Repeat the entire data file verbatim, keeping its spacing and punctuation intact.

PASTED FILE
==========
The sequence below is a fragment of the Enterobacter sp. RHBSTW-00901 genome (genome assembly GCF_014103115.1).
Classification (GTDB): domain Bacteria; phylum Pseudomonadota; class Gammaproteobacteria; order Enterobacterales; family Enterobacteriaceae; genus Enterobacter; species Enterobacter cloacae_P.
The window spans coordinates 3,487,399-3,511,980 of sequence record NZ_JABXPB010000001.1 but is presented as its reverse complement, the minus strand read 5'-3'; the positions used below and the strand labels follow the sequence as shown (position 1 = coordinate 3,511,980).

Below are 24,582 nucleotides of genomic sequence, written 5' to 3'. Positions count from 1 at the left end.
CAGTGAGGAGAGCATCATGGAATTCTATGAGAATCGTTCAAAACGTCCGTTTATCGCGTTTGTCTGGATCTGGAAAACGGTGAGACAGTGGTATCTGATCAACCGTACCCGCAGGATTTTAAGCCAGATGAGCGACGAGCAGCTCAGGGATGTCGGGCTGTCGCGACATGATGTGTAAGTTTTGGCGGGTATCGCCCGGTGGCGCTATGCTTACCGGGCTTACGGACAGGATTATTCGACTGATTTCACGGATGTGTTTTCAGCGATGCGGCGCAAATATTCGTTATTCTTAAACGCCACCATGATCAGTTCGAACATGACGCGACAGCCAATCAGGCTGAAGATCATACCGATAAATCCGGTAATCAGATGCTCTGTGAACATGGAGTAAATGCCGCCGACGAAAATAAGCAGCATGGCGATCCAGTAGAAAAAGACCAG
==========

The sequence below is a fragment of the Enterobacter sp. RHBSTW-00901 genome (genome assembly GCF_014103115.1).
Classification (GTDB): domain Bacteria; phylum Pseudomonadota; class Gammaproteobacteria; order Enterobacterales; family Enterobacteriaceae; genus Enterobacter; species Enterobacter cloacae_P.
The window spans coordinates 3,487,399-3,511,980 of sequence record NZ_JABXPB010000001.1 but is presented as its reverse complement, the minus strand read 5'-3'; the positions used below and the strand labels follow the sequence as shown (position 1 = coordinate 3,511,980).

Below are 24,582 nucleotides of genomic sequence, written 5' to 3'. Positions count from 1 at the left end.
CAGTGAGGAGAGCATCATGGAATTCTATGAGAATCGTTCAAAACGTCCGTTTATCGCGTTTGTCTGGATCTGGAAAACGGTGAGACAGTGGTATCTGATCAACCGTACCCGCAGGATTTTAAGCCAGATGAGCGACGAGCAGCTCAGGGATGTCGGGCTGTCGCGACATGATGTGTAAGTTTTGGCGGGTATCGCCCGGTGGCGCTATGCTTACCGGGCTTACGGACAGGATTATTCGACTGATTTCACGGATGTGTTTTCAGCGATGCGGCGCAAATATTCGTTATTCTTAAACGCCACCATGATCAGTTCGAACATGACGCGACAGCCAATCAGGCTGAAGATCATACCGATAAATCCGGTAATCAGATGCTCTGTGAACATGGAGTAAATGCCGCCGACGAAAATAAGCAGCATGGCGATCCAGTAGAAAAAGACCAG